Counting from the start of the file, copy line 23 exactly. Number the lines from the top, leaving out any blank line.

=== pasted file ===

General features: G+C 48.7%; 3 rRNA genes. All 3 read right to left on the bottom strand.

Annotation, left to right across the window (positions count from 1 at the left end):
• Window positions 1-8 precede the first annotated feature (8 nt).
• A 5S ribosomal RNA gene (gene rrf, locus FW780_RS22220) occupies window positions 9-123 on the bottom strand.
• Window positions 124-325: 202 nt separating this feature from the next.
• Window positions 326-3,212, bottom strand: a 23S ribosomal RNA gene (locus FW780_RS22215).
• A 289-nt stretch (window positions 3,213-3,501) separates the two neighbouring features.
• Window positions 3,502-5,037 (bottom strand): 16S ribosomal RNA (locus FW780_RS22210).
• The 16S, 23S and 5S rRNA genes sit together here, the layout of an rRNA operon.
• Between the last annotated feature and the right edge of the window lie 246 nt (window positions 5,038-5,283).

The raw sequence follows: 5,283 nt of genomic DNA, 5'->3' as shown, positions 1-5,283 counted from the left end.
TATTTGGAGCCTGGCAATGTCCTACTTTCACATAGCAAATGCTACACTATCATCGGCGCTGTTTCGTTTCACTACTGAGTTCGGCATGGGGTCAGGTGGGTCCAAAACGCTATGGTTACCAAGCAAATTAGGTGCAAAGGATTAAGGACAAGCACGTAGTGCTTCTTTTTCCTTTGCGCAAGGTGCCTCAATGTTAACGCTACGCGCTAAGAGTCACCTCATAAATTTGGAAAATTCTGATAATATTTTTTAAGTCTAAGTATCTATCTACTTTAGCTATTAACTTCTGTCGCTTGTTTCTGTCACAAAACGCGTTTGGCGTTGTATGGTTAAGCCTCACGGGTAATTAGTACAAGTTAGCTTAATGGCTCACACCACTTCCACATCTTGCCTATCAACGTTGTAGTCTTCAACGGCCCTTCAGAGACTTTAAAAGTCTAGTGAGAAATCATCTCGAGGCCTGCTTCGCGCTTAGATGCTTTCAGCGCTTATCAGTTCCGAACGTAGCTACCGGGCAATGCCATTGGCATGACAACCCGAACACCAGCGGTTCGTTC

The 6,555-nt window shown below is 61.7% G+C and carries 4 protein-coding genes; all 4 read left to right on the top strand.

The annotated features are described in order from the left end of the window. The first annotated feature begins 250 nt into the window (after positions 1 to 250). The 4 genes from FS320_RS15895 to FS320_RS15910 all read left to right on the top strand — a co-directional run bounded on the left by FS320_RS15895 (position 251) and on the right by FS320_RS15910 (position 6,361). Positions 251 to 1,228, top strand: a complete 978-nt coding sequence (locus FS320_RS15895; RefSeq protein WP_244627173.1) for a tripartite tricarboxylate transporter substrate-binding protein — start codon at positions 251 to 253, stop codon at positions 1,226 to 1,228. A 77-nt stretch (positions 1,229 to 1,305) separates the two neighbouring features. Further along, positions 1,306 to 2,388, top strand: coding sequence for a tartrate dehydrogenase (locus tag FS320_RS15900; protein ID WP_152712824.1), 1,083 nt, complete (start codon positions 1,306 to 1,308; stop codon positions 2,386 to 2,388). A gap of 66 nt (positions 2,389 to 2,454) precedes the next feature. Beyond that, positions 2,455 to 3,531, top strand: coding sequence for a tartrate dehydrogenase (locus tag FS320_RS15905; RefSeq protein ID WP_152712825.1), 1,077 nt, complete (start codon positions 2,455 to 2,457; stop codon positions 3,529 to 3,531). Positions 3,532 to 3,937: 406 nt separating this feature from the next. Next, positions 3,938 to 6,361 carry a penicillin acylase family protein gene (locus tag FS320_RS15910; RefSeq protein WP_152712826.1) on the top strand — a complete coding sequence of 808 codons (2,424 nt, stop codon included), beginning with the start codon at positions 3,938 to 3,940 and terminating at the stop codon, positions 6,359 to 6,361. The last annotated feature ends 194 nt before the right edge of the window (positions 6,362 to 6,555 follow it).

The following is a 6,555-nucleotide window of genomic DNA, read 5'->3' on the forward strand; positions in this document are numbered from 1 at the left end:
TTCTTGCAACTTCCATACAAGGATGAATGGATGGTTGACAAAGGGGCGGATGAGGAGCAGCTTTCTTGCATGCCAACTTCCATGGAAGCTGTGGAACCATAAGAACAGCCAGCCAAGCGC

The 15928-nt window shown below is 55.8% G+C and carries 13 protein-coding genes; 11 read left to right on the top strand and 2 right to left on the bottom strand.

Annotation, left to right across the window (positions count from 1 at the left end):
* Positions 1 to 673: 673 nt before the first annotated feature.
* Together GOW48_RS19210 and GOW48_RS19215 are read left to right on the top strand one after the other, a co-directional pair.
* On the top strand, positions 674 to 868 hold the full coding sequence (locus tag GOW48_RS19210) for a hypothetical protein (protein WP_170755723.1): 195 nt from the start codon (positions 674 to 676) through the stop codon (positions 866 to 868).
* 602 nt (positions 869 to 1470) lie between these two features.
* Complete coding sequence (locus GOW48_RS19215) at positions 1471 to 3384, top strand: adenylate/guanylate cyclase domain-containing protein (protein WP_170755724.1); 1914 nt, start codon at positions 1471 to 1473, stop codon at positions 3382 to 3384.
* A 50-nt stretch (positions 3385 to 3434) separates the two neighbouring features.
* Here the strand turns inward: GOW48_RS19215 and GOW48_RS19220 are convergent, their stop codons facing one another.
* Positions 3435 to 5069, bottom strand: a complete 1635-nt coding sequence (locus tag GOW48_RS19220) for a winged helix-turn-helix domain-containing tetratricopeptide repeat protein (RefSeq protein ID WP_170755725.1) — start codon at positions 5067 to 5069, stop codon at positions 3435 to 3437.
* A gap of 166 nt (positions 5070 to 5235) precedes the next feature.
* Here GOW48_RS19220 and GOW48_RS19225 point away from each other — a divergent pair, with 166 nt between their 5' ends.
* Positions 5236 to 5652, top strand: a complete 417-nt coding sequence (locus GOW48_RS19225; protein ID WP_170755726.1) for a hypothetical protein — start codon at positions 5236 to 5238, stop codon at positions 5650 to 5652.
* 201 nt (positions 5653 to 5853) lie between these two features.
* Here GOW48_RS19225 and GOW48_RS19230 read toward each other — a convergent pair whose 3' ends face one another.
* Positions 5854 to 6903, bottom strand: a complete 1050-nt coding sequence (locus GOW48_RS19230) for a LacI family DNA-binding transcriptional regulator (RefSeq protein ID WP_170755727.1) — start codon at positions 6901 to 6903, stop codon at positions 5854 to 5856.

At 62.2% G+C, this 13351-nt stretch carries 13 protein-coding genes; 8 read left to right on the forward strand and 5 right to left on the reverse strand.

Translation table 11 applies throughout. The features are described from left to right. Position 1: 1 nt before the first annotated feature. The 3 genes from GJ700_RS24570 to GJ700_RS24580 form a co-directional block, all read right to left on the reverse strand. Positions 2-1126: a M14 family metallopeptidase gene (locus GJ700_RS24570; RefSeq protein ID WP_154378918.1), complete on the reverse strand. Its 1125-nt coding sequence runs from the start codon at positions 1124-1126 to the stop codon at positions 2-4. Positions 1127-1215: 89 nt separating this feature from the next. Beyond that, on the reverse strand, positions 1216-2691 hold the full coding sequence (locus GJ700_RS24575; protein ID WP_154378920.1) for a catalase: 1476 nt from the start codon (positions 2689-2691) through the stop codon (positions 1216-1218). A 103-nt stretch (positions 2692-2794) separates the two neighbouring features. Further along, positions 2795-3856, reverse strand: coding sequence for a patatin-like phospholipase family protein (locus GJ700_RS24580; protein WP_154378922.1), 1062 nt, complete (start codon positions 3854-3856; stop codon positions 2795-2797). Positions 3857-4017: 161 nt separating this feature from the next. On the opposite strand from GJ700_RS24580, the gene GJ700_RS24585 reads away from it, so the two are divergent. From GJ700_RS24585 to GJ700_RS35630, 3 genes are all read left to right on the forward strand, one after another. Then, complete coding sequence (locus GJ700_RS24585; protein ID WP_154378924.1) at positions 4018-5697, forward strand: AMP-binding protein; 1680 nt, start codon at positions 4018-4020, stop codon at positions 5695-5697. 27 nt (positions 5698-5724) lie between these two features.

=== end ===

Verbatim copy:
* Complete coding sequence (locus GOW48_RS19215) at positions 1471 to 3384, top strand: adenylate/guanylate cyclase domain-containing protein (protein WP_170755724.1); 1914 nt, start codon at positions 1471 to 1473, stop codon at positions 3382 to 3384.